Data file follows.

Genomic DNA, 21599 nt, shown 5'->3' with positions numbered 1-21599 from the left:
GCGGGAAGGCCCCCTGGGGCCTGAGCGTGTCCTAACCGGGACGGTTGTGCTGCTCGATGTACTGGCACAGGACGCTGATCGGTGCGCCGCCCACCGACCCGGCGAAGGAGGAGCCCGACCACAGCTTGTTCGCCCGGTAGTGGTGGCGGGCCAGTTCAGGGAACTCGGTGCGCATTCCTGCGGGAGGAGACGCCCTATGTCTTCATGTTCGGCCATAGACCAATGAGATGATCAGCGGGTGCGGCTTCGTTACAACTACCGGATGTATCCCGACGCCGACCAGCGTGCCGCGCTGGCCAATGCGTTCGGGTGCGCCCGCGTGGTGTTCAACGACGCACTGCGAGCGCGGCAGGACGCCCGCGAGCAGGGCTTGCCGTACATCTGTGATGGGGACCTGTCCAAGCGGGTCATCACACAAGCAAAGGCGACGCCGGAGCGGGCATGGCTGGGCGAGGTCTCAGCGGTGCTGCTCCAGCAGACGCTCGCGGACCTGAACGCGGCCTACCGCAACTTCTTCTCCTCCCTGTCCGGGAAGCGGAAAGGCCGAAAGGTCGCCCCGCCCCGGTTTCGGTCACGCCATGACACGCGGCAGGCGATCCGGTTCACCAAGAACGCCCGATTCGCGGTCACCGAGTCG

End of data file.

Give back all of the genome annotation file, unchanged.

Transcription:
Genomic DNA, 21599 nt, shown 5'->3' with positions numbered 1-21599 from the left:
GCGGGAAGGCCCCCTGGGGCCTGAGCGTGTCCTAACCGGGACGGTTGTGCTGCTCGATGTACTGGCACAGGACGCTGATCGGTGCGCCGCCCACCGACCCGGCGAAGGAGGAGCCCGACCACAGCTTGTTCGCCCGGTAGTGGTGGCGGGCCAGTTCAGGGAACTCGGTGCGCATTCCTGCGGGAGGAGACGCCCTATGTCTTCATGTTCGGCCATAGACCAATGAGATGATCAGCGGGTGCGGCTTCGTTACAACTACCGGATGTATCCCGACGCCGACCAGCGTGCCGCGCTGGCCAATGCGTTCGGGTGCGCCCGCGTGGTGTTCAACGACGCACTGCGAGCGCGGCAGGACGCCCGCGAGCAGGGCTTGCCGTACATCTGTGATGGGGACCTGTCCAAGCGGGTCATCACACAAGCAAAGGCGACGCCGGAGCGGGCATGGCTGGGCGAGGTCTCAGCGGTGCTGCTCCAGCAGACGCTCGCGGACCTGAACGCGGCCTACCGCAACTTCTTCTCCTCCCTGTCCGGGAAGCGGAAAGGCCGAAAGGTCGCCCCGCCCCGGTTTCGGTCACGCCATGACACGCGGCAGGCGATCCGGTTCACCAAGAACGCCCGATTCGCGGTCACCGAGTCG